The Consumer Sentiment data from the University of Michigan ended the month at 91.3 which was below the mid-month reading of 93.1. It was encouraging that the current conditions component showed little change as we enter the all important period for consumer spending.
After the holiday weekend we get the Chicago PMI and the Dallas Fed Manufacturing Survey which will be followed on Tuesday by the PMI Manufacturing Index as well as the ISM Manufacturing Index.
Ahead of the monthly jobs report on Friday we get the ADP Unemployment report on Wednesday as well as Productivity & Costs. Thursday we get the PMI Services Index and Factory Orders.
The action last week was not that impressive though the rebound from the mid-month lows has reduced some of investor’s fear. According to AAII the bullish% rose 1.4% last week to 32.4% while the bearish% fell 4.5% as 1.6% moved back into the neutral camp.
Last week’s data on the consumer indicates they are now less optimistic than they were at the start of the fall. The full slate of economic data this week culminating with Friday’s jobs report will once again turn the focus back on the FOMC meeting on December 15-16.
The monthly, weekly and daily technical studies are positive for the stock market though they have started flattened out over the past week or so. Therefore in order to rule out a near term pullback the market needs to prove itself on the upside this week.
December is historically one of the best months as for the last seventy years it has averaged a 1.8% gain. Using Friday’s close at 2090 this means the S&P 500 could close the month in the 2125-2130 area. So far the S&P 500 is up about 0.5% in November which is what seemed reasonable from a historical perspective in the middle of the month.
The oil & gas along with the consumer good stocks led the market last week, gaining 1.3% followed by a 1% rise in the health care stocks. Material and consumer stocks were both up around 0.3% while technology stocks lost 0.5%.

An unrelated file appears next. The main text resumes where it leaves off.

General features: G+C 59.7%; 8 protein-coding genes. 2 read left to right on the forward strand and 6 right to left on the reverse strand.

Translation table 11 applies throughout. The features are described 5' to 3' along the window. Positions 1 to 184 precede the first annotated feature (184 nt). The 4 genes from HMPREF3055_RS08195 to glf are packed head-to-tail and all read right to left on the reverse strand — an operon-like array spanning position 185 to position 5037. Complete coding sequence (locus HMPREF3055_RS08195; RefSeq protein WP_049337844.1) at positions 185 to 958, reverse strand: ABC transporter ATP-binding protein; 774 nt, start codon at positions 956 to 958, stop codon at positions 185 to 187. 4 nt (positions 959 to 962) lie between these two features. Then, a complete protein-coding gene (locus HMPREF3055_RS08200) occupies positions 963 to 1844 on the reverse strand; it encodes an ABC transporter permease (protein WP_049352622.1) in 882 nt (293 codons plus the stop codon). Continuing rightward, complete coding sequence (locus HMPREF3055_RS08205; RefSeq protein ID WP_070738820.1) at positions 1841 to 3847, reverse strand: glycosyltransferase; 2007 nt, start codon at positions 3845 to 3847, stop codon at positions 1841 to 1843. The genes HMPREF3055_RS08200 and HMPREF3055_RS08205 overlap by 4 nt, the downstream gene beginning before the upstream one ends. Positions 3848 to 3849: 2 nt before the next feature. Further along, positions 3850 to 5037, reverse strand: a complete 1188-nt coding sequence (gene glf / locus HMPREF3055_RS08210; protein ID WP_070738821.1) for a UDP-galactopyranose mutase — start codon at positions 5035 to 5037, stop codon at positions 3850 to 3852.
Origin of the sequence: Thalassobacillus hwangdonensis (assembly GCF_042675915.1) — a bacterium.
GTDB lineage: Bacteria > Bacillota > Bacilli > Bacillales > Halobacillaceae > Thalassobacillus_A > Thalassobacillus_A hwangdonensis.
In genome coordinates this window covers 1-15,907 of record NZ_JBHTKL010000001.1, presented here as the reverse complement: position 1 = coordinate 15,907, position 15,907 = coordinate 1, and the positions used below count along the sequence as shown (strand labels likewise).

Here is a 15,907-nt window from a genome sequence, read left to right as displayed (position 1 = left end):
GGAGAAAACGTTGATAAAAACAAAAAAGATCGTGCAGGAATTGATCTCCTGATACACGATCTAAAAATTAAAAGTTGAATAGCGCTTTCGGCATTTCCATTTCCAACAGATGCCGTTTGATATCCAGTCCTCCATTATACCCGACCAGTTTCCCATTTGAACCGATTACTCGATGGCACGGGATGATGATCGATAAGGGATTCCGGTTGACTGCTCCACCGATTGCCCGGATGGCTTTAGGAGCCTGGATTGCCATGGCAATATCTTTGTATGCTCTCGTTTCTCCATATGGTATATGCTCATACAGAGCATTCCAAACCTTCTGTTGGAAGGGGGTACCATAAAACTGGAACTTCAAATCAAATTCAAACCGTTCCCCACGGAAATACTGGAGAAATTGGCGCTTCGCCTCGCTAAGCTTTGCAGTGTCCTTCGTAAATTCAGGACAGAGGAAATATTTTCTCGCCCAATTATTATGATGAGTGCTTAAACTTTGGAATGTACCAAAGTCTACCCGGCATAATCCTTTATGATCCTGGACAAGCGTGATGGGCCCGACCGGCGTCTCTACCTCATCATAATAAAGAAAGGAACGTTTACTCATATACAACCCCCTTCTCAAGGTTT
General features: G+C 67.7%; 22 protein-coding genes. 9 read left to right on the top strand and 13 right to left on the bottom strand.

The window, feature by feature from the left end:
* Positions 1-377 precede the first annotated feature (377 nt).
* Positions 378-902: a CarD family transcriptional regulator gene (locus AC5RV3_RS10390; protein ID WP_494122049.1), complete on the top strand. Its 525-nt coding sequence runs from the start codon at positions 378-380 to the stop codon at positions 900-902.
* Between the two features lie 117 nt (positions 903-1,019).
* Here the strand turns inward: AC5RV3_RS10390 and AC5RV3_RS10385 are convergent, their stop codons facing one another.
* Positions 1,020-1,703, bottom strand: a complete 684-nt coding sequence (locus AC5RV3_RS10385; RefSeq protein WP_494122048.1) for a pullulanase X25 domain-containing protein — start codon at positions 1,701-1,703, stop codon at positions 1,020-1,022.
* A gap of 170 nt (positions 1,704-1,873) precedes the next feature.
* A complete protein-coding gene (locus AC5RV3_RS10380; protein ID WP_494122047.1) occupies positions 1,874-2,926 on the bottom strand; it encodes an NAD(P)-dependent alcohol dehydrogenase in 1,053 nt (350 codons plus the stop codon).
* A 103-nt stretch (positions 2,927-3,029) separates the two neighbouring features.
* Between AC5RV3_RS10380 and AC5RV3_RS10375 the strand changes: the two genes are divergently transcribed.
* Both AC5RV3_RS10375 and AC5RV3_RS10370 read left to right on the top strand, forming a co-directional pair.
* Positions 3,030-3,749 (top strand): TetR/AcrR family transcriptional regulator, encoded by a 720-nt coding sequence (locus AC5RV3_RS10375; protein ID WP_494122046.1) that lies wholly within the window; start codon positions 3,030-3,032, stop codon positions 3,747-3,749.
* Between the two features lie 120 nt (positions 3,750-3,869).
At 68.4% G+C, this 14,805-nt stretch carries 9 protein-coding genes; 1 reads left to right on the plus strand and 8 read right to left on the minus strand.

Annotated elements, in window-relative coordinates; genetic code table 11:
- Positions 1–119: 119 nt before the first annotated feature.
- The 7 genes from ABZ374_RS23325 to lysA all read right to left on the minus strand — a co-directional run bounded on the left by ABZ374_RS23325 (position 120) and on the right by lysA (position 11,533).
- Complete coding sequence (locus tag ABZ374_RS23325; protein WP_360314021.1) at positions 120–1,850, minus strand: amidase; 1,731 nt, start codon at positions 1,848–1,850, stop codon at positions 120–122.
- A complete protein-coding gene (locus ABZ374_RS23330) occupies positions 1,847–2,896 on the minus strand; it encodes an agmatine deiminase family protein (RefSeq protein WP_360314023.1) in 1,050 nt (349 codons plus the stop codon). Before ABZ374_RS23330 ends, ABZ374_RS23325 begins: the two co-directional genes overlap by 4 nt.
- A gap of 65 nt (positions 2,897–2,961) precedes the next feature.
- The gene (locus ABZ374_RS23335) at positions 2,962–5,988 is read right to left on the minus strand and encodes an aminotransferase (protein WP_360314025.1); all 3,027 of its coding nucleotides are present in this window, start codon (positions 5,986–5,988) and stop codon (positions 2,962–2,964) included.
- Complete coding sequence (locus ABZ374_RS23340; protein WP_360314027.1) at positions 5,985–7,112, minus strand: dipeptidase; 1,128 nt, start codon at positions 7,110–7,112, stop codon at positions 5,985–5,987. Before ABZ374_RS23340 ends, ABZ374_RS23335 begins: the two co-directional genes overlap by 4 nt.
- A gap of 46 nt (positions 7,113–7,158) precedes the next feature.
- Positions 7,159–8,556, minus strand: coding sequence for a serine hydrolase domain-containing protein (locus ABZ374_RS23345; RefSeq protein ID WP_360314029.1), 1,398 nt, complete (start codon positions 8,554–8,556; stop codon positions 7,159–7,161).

The monthly chart of the Spyder Trust (SPY) shows the strong close above the September doji high (see arrow). This high close doji (HCD) buy signal was first identified and written about by John Person. The monthly starc+ band stands at $227.60 with the 20 month EMA at $202.47. There is major support on the monthly chart in the $178-$171 area.
The monthly S&P 500 A/D line is above its WMA and now very close to last May’s highs, line b. An upside breakout this month would be a very positive sign for 2016. The monthly OBV does not look as strong as it has just rebounded back to its declining WMA. The OBV resistance at line c needs to be overcome to turn it positive. There is important OBV support now at line d.
The weekly chart shows there is now strong resistance in the $211.60-$212 area. If it is overcome then the SPY could reach the monthly pivot resistance at $217.28. The 20 week EMA held on the recent correction and now represents major support at $203.27.
The weekly S&P 500 A/D line is still just below its downtrend, line f. It will be important that the A/D line hold above its WMA and the support at line g, on any correction. The OBV has been acting stronger than prices for the past month when it moved above the 2014 highs.
The Powershares QQQ Trust (QQQ) was down slightly for the week as it is just below the early November high all time high at $115.47. For December the pivot resistance stands at $119.08 with the weekly starc+ band at $123.93.
There is short term support at the $112.96 and the 20 day EMA. There is further support and the 20 week EMA in the $109-$109.50 area. The weekly starc- band is at $102.58.
The Nasdaq 100 A/D line failed to make a new high with prices in early November (line b). There is now key support at the mid-November low and at line c. A break below this level would quite negative.
The weekly on-balance volume (OBV) bottomed out at the end of September and is still well above its rising WMA. It is still below the September 2014 high. The daily A/D lines and OBV (not shown) are above their WMAs but are not currently showing any burst of upside momentum.
What to do?
The flat action in many of the technical studies allows for either a overall market correction or a period of sector rotation where the small cap stocks could shine. The narrow price action does not favor establishing new low positions in the market tracking ETFs at current levels as they are too far above support.
I would favor the small cap stocks on a pullback and investors may want to look at the Royce Value Trust (RVT) . It is a closed end fund that is currently down 8.6% YTD. It has done well over the long term under the guidance of Chuck Royce. It closed Friday at a significant discount to its net asset value and has key support in the $11.80 area.
It is clear from the monthly studies that the December close may have important implications for the start of 2016. So while my outlook is still positive investors should not relax. Be sure that you have a clear plan for your portfolio and stick with it if the market corrects.
Editor’s note: If you like Tom’s analysis and want specific entry/exit advice on ETFs check out ViperETF.com, his premium newsletter.